# Defining a variable inside an environment, but use it outside

How can I use a variable beyond the environment where it has been set?

Following the MWE given below, how can I print the variable it both places (inside and outside the environment) ?

\documentclass{article}
\usepackage[utf8]{inputenc}

\newcommand\referenceSente{}
\newcommand{\printReferenceSente}{\referenceSente}
\newenvironment{myEnvironment}[1]{\defReferenceSente{#1}}

\begin{document}
\begin{myEnvironment}{keyword}
Inside environment : \printReferenceSente
\end{myEnvironment}
Outside environment : \printReferenceSente

\end{document}

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First of all, you need to use the right syntax for \newcommand and \newenvironment. Read what you find at the end of those two links and modify your MWE accordingly; then we can look at the scoping problem. –  Jubobs Jun 26 '14 at 9:41
Right, sorry, wrong version of the WME. It should work now. –  BonyHoax Jun 26 '14 at 9:52
Your \newenvironment is missing its last argument. Have another look at the syntax of that command. –  Jubobs Jun 26 '14 at 10:02

LaTeX2e doesn't provide a command for defining a macro at the global scope; you have to resort to something like TeX's \gdef (read as "global definition") for that.

Besides, your \printReferenceSente is superfluous, here.

The code below should do what you want.

\documentclass{article}

% initialise macro
\newcommand\referenceSente{}

% command for defining \referenceSente macro globally
\newcommand{\gdefReferenceSente}[1]
{\gdef\referenceSente{#1}}

\newenvironment{myEnvironment}[1]
{\gdefReferenceSente{#1}} % before
{\par}                    % after

\begin{document}
\begin{myEnvironment}{keyword}
Inside environment : \referenceSente
\end{myEnvironment}
Outside environment : \referenceSente

\end{document}

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It's perfect, thank you! –  BonyHoax Jun 26 '14 at 10:09

a version closer to your code, using \gdef (as Jubobs rightly identifies as necessary) only where it really matters -- to "trap" your keyword, and with his simplification without a special print command ...

\documentclass{article}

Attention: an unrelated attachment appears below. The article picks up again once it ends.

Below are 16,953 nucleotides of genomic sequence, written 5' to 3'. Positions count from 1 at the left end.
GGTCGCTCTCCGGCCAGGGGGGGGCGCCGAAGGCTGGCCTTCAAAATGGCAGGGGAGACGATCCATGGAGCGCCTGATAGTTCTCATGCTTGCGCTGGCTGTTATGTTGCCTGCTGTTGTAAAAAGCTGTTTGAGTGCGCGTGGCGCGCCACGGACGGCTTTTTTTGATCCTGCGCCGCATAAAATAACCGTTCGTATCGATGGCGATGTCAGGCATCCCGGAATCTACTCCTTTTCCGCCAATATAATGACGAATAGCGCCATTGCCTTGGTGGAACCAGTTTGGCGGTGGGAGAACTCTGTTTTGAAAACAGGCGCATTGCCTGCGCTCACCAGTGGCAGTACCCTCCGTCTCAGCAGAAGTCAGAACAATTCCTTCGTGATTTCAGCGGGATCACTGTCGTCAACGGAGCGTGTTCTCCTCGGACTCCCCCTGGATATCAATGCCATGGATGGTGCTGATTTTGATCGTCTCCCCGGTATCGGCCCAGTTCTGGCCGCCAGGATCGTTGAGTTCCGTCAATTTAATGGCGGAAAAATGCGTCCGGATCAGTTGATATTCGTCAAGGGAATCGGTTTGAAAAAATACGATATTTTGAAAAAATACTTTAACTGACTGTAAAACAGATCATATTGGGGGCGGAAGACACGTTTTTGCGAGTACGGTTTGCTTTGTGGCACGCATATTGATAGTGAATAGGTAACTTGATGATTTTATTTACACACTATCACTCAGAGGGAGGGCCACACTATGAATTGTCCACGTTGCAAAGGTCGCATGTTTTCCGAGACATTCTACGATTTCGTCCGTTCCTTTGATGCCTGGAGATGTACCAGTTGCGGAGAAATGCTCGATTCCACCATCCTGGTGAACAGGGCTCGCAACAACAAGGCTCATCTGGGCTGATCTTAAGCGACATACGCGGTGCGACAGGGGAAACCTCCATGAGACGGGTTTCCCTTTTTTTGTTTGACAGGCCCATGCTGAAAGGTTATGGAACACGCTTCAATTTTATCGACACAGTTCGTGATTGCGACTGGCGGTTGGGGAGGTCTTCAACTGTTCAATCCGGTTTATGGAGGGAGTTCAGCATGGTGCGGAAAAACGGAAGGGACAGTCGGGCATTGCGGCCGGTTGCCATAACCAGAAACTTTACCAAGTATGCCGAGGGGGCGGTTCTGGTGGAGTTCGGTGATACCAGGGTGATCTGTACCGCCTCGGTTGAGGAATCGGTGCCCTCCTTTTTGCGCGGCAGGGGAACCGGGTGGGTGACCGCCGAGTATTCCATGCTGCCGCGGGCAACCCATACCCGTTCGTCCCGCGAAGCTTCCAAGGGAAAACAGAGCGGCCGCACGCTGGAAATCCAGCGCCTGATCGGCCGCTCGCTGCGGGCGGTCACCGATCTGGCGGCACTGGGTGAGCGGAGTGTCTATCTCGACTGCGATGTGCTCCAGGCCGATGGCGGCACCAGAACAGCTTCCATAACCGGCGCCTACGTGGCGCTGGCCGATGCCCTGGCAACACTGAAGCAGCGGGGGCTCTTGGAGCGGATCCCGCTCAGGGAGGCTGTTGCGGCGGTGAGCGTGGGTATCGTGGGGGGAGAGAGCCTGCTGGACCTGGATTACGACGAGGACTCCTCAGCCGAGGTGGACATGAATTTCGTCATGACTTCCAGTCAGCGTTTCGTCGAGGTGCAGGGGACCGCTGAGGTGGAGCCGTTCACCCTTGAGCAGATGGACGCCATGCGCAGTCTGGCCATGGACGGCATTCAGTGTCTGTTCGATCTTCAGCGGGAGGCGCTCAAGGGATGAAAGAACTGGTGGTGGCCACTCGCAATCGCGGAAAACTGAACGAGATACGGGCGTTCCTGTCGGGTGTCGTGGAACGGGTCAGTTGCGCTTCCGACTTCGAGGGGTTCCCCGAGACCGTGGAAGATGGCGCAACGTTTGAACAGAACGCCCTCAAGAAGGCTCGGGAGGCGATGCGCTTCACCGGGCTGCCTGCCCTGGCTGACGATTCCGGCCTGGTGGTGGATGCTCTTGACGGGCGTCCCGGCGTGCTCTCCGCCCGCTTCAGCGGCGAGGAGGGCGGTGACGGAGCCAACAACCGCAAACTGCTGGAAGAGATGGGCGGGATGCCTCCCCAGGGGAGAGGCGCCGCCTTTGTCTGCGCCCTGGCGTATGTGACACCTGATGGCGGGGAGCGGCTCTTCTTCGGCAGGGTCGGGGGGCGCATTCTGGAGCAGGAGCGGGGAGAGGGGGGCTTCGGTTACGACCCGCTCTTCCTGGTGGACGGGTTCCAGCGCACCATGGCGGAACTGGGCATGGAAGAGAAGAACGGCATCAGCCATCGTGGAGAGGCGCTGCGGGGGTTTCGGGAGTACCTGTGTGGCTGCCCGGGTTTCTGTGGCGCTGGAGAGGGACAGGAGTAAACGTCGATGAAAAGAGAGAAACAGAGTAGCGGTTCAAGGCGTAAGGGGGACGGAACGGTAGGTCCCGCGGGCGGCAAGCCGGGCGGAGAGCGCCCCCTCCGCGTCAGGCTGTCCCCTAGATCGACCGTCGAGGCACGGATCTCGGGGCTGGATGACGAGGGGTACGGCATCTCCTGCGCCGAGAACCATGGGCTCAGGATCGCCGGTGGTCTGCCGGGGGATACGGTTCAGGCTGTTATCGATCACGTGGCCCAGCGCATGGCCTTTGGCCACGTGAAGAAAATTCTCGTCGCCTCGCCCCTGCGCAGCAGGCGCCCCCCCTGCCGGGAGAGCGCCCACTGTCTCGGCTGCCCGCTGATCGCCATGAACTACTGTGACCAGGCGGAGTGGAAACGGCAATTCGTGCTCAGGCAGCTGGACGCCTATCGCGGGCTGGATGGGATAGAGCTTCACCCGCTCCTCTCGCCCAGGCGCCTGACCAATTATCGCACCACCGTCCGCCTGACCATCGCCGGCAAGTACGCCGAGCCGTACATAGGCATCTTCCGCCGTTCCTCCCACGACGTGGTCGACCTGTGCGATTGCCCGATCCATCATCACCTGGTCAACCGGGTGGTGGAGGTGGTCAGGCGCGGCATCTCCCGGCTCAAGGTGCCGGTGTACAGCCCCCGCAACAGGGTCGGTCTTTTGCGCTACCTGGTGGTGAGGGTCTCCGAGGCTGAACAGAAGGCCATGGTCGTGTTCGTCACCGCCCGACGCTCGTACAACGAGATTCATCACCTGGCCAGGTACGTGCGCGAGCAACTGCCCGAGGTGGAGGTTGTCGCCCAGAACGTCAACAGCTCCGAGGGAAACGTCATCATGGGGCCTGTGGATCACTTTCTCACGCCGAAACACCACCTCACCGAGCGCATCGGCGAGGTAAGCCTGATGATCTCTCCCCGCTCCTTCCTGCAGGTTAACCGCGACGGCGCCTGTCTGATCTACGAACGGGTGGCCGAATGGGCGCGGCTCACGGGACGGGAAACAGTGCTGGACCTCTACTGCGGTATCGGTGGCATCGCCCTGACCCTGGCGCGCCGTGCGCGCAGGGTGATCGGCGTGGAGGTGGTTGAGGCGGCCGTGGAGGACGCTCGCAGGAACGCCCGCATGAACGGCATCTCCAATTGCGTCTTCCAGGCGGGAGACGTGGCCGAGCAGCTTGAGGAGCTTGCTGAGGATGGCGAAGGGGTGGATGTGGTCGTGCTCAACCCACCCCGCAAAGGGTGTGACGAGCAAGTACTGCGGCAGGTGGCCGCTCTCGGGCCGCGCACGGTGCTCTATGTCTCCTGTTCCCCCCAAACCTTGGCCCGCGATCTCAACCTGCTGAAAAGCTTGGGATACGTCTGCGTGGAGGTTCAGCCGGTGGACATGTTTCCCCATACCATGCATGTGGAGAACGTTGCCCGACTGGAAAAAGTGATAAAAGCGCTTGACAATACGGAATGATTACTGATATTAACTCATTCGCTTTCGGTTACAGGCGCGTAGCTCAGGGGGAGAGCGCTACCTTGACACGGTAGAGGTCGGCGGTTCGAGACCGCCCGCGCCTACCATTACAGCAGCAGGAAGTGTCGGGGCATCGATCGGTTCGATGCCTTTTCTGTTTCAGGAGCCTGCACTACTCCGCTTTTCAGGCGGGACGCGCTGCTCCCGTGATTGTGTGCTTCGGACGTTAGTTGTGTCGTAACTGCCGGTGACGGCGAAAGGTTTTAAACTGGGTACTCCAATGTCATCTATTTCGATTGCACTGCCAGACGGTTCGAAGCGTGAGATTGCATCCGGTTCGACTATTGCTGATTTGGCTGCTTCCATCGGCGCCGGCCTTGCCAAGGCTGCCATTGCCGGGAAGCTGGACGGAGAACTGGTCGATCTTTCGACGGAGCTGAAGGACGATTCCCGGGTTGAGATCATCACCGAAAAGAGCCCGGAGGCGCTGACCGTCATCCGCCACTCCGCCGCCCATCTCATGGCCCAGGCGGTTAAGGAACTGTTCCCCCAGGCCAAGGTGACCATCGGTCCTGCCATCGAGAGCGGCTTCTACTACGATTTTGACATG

\usepackage[utf8]{inputenc}

\newcommand\referenceSente{}
\newcommand{\defReferenceSente}[1]{\gdef\referenceSente{#1}}
\newenvironment{myEnvironment}[1]{\defReferenceSente{#1}}{}

\begin{document}
\begin{myEnvironment}{keyword}
Inside environment : \referenceSente
\end{myEnvironment}
Outside environment : \referenceSente

\end{document}


edit: the original example has only one (the beginning) component to the definition of \newenvironment{myEnvironment}; it was "saved" by the presence of a blank line -- a "silent \par" -- between the definition and \begin{document}, because the \par is interpreted as the second (required) component of the environment definition. if the blank line is removed, an error results:

! LaTeX Error: Missing \begin{document}.

See the LaTeX manual or LaTeX Companion for explanation.
Type  H <return>  for immediate help.
...

l.7 \begin{d
ocument}
?


to fix that problem is easy -- just add an empty group, {} as the ending component, to do nothing but make the definition syntactically correct. (thanks to Jubobs for catching this glitch.)

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The last argument of \newenvironment is an "invisible" \par, here. Surely, that's because the OP is not familiar with the syntax. Isn't it dangerous to leave it like that? –  Jubobs Jun 26 '14 at 14:07
I saw that {\par} in the first solution proposed, but as you said, I have no idea why I should add this. What is the use of this line? –  BonyHoax Jun 26 '14 at 14:39
@Jubobs -- as you note, environments do incorporate an "invisible" \par at the end. so whether or not it's dangerous depends on how it's going to be applied. if no \par is wanted, then an environment wouldn't be appropriate. but presumably since it's the environment that's localizing the definition, an environment is wanted there. the use of the globalized term doesn't include the \par, so it should be okay wherever it's used. –  barbara beeton Jun 26 '14 at 16:48
@barbarabeeton Sorry, I didn't express myself clearly. What I find dangerous here is that the last mandatory argument of \newenvironment in the OP's code (and in yours) happens to be an implicit \par token. If the OP removes that token (by removing the blank line above \begin{document}, errors will arise. \newenvironment{myEnvironment}[1]{\defReferenceSente{#1}}{} would be safer. –  Jubobs Jun 26 '14 at 18:12
@Jubobs -- aha! now i've got it! never saw this happen myself, but indeed it does -- an error Missing \begin{document}. i'll fix it in the example. thanks. –  barbara beeton Jun 26 '14 at 19:00